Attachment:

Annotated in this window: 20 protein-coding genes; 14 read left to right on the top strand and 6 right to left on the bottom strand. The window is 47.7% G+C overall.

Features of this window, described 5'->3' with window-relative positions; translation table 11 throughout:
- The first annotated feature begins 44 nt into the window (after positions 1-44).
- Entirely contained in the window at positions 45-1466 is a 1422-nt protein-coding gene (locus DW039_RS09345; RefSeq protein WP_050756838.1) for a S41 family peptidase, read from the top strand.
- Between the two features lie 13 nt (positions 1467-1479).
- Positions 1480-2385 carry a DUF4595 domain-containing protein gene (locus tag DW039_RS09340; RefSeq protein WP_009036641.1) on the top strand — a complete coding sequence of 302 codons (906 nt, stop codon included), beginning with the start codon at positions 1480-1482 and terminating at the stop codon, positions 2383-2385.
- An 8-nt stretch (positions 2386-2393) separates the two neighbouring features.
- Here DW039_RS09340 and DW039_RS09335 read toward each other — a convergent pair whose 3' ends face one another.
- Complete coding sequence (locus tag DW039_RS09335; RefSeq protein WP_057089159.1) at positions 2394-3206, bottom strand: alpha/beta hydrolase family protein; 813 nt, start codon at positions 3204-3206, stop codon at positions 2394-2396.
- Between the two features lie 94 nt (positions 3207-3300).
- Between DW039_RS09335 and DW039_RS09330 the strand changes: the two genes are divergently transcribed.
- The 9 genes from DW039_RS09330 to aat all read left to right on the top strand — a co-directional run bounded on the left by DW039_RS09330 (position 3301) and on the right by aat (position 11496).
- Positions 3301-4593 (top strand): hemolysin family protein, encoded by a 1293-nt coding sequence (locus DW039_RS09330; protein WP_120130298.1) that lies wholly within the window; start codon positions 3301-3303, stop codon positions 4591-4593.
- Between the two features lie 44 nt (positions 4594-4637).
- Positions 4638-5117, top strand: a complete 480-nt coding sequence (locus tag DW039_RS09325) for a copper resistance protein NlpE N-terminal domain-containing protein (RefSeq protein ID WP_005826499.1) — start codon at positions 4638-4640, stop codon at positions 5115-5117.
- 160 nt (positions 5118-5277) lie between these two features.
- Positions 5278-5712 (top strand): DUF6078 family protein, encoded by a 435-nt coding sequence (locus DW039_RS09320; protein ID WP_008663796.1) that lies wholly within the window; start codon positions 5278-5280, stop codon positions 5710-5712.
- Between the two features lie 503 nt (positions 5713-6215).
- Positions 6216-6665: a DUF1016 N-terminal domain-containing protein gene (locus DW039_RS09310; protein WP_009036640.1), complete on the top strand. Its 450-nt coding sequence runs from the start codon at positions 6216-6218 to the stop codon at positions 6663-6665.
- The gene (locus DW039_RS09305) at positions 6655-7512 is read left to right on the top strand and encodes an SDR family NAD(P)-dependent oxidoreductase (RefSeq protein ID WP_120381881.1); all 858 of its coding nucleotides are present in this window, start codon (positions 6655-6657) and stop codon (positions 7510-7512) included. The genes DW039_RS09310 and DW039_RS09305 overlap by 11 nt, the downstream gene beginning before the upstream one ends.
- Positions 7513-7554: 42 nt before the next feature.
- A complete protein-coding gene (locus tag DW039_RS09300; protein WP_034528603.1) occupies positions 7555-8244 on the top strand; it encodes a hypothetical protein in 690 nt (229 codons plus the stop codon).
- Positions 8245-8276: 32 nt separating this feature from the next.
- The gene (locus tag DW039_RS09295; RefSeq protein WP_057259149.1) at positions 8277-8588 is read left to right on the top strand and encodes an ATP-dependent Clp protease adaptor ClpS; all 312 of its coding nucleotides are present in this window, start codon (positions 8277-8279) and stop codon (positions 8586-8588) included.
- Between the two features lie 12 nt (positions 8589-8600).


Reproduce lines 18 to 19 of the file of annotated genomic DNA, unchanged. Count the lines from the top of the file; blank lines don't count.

- Between the two features lie 503 nt (positions 5713-6215).
- Positions 6216-6665: a DUF1016 N-terminal domain-containing protein gene (locus DW039_RS09310; protein WP_009036640.1), complete on the top strand. Its 450-nt coding sequence runs from the start codon at positions 6216-6218 to the stop codon at positions 6663-6665.